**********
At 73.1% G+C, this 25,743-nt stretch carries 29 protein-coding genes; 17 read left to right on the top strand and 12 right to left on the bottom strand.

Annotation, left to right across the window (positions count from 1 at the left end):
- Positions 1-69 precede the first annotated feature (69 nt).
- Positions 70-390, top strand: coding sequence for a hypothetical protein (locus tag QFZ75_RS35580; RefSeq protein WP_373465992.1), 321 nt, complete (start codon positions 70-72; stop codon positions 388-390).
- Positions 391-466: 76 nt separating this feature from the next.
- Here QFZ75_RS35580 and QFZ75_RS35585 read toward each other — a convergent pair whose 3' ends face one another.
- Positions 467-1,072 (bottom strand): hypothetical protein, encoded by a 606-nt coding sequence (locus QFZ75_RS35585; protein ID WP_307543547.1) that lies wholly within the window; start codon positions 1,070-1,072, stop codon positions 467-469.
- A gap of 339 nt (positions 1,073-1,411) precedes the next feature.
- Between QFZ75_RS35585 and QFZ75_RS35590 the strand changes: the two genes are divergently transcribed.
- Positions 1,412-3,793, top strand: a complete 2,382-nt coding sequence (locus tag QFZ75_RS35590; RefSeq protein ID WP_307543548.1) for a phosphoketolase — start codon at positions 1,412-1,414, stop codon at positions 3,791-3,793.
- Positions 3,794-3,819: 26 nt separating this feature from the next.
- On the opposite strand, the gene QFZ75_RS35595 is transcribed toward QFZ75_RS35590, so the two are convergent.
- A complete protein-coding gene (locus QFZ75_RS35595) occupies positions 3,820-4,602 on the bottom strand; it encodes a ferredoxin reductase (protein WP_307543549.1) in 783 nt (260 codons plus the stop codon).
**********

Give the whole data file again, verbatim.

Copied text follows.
At 73.1% G+C, this 25,743-nt stretch carries 29 protein-coding genes; 17 read left to right on the top strand and 12 right to left on the bottom strand.

Annotation, left to right across the window (positions count from 1 at the left end):
- Positions 1-69 precede the first annotated feature (69 nt).
- Positions 70-390, top strand: coding sequence for a hypothetical protein (locus tag QFZ75_RS35580; RefSeq protein WP_373465992.1), 321 nt, complete (start codon positions 70-72; stop codon positions 388-390).
- Positions 391-466: 76 nt separating this feature from the next.
- Here QFZ75_RS35580 and QFZ75_RS35585 read toward each other — a convergent pair whose 3' ends face one another.
- Positions 467-1,072 (bottom strand): hypothetical protein, encoded by a 606-nt coding sequence (locus QFZ75_RS35585; protein ID WP_307543547.1) that lies wholly within the window; start codon positions 1,070-1,072, stop codon positions 467-469.
- A gap of 339 nt (positions 1,073-1,411) precedes the next feature.
- Between QFZ75_RS35585 and QFZ75_RS35590 the strand changes: the two genes are divergently transcribed.
- Positions 1,412-3,793, top strand: a complete 2,382-nt coding sequence (locus tag QFZ75_RS35590; RefSeq protein ID WP_307543548.1) for a phosphoketolase — start codon at positions 1,412-1,414, stop codon at positions 3,791-3,793.
- Positions 3,794-3,819: 26 nt separating this feature from the next.
- On the opposite strand, the gene QFZ75_RS35595 is transcribed toward QFZ75_RS35590, so the two are convergent.
- A complete protein-coding gene (locus QFZ75_RS35595) occupies positions 3,820-4,602 on the bottom strand; it encodes a ferredoxin reductase (protein WP_307543549.1) in 783 nt (260 codons plus the stop codon).